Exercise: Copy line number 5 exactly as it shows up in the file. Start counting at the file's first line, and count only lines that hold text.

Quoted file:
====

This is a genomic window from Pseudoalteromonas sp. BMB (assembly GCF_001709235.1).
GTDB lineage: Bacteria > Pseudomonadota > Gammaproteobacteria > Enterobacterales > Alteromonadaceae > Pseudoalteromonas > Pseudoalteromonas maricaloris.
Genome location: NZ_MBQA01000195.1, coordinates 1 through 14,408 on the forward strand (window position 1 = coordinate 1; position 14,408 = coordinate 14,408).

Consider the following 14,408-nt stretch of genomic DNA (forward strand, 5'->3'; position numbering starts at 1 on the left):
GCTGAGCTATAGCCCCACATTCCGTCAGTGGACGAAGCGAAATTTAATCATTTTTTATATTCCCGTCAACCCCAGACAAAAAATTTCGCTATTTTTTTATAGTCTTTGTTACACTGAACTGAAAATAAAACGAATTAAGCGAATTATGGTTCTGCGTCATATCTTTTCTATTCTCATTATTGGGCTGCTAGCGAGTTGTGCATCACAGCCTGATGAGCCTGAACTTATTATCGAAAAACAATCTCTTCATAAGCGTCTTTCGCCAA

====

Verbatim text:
GCTGAGCTATAGCCCCACATTCCGTCAGTGGACGAAGCGAAATTTAATCATTTTTTATATTCCCGTCAACCCCAGACAAAAAATTTCGCTATTTTTTTATAGTCTTTGTTACACTGAACTGAAAATAAAACGAATTAAGCGAATTATGGTTCTGCGTCATATCTTTTCTATTCTCATTATTGGGCTGCTAGCGAGTTGTGCATCACAGCCTGATGAGCCTGAACTTATTATCGAAAAACAATCTCTTCATAAGCGTCTTTCGCCAA